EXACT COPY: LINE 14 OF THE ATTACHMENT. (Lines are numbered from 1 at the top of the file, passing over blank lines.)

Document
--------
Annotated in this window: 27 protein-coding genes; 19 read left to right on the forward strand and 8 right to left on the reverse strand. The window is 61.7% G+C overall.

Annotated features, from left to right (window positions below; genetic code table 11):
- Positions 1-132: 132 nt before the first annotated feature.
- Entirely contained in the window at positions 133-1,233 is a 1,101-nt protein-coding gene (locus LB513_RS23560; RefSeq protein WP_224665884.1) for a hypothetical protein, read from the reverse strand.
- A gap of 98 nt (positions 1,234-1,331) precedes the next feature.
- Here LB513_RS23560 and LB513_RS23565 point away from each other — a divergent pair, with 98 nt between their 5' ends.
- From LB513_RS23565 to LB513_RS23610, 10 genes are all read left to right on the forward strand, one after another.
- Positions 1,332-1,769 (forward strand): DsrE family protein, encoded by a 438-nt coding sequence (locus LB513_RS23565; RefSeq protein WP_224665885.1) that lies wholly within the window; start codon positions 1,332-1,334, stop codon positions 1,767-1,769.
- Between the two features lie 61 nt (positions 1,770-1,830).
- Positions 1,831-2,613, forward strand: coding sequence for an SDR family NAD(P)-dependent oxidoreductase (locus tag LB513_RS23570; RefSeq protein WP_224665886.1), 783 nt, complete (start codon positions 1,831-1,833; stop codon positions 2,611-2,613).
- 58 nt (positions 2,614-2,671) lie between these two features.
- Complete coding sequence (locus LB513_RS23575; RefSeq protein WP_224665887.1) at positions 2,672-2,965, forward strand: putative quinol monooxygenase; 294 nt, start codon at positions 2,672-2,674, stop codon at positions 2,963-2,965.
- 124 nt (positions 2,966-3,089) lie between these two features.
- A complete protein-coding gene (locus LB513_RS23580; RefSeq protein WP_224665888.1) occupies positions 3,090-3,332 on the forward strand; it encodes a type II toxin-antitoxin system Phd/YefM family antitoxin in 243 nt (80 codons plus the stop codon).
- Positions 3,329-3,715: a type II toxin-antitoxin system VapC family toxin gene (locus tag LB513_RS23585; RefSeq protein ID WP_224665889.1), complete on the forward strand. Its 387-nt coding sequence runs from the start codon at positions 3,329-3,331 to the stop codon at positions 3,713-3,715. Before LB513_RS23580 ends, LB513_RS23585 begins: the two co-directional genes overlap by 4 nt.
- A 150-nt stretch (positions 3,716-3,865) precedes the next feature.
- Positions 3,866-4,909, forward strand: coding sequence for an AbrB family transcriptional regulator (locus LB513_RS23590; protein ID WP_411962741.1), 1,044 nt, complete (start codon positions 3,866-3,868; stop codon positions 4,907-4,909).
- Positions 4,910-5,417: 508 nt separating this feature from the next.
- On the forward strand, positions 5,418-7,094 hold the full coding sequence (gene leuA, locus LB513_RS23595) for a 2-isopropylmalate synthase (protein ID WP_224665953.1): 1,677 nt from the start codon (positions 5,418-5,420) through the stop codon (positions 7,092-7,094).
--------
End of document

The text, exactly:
- A complete protein-coding gene (locus LB513_RS23580; RefSeq protein WP_224665888.1) occupies positions 3,090-3,332 on the forward strand; it encodes a type II toxin-antitoxin system Phd/YefM family antitoxin in 243 nt (80 codons plus the stop codon).